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Registered: ‎06-16-2018

Unknown JTAG ID code for Xilinx XC6SLX75-2FFG484I

Dear forum members,

Please, help me.

I'm building my prototype board with Spartan6 SLX75 devices. To cut the expenses, I've bought aforementioned ICs at Chinese broker via AliExpress (a very nice person). When I've mounted both chips initially I thought that they were damaged during the reflow. Also initially I couldn't find anything abnormal apart from Impact refusing to program the IC saying:

Identifying chain contents...INFO:iMPACT:1588 - '0':The part does not appear to be Xilinx Part.

But after all the basic tests (diode connectivity, current consumption, all the config pull-ups, power supplies, ...) the device seems functional but not accessible (doesn't even attempt to pull the data from the SPI config flash - no clock). It's not the signal integrity issue, since I've changed the clock speed, termination etc on JTAG interface...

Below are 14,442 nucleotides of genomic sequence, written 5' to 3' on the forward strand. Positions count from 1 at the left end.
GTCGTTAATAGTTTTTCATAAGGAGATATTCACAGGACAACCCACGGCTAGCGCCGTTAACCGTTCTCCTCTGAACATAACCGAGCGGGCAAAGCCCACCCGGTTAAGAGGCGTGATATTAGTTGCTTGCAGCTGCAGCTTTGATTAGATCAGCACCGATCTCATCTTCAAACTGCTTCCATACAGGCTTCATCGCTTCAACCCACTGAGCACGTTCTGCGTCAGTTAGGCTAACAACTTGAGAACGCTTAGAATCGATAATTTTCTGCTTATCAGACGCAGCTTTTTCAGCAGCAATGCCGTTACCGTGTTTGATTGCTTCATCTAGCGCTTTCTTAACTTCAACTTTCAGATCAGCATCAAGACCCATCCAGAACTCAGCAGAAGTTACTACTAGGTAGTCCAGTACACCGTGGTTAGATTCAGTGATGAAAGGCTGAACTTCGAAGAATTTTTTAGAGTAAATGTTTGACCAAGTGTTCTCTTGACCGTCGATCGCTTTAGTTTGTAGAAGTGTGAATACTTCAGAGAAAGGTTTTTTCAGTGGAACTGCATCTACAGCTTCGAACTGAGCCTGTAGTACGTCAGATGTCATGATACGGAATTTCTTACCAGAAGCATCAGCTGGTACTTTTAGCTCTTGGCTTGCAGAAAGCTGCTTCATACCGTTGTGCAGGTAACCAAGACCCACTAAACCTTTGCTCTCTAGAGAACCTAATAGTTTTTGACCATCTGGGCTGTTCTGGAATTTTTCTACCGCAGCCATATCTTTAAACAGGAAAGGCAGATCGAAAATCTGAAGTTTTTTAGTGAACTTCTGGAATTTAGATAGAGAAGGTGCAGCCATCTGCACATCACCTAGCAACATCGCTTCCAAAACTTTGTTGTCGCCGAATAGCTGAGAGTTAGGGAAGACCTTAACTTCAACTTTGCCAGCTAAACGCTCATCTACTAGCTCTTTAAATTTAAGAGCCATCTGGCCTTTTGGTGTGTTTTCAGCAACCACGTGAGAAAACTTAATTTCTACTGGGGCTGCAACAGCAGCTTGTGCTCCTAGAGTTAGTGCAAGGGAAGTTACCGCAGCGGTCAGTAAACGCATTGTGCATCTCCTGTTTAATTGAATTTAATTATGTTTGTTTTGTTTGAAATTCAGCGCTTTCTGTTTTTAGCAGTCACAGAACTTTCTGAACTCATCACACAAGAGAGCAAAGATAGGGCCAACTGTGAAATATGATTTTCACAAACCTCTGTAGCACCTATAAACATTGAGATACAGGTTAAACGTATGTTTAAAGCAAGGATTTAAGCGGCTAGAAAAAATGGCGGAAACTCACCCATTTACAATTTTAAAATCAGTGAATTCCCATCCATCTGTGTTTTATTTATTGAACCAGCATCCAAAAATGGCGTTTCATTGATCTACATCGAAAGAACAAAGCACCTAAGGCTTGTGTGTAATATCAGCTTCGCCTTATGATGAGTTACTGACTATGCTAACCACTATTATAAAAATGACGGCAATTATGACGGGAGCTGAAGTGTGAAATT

So, I switched it to the slave config (pulling both M0 and M1 high) and read the device ID:

on the both SLX75 chips show the following ID:

0x0406E093 instead of 0x0400E093. By looking at the UG380  page 87, table 5-13, I can't identify the chip with the same signature.

By using the decoding method by breaking the code on V-field (revision), F-field (family code), A-field(subfamily), B-field(device identifier), C-field(company code) we have the following:


instead of


So, the device subfamily says 0x3 instead of 0x0.


Hence there are 2 questions:

1) Does anyone came across such a device number? Do you know what was the device purpose (I hope it's not the unobtanium mil spec or aerospace devices). Obviously the code is unknown to IMPACT tool.

2) Is there a possibility to generate the configuration bitstream with this code and/or somehow adapt it to the ISE 14.7 toolchain in order to be able to configure the device?


Thank you and all the Best



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4 Replies
Registered: ‎06-16-2018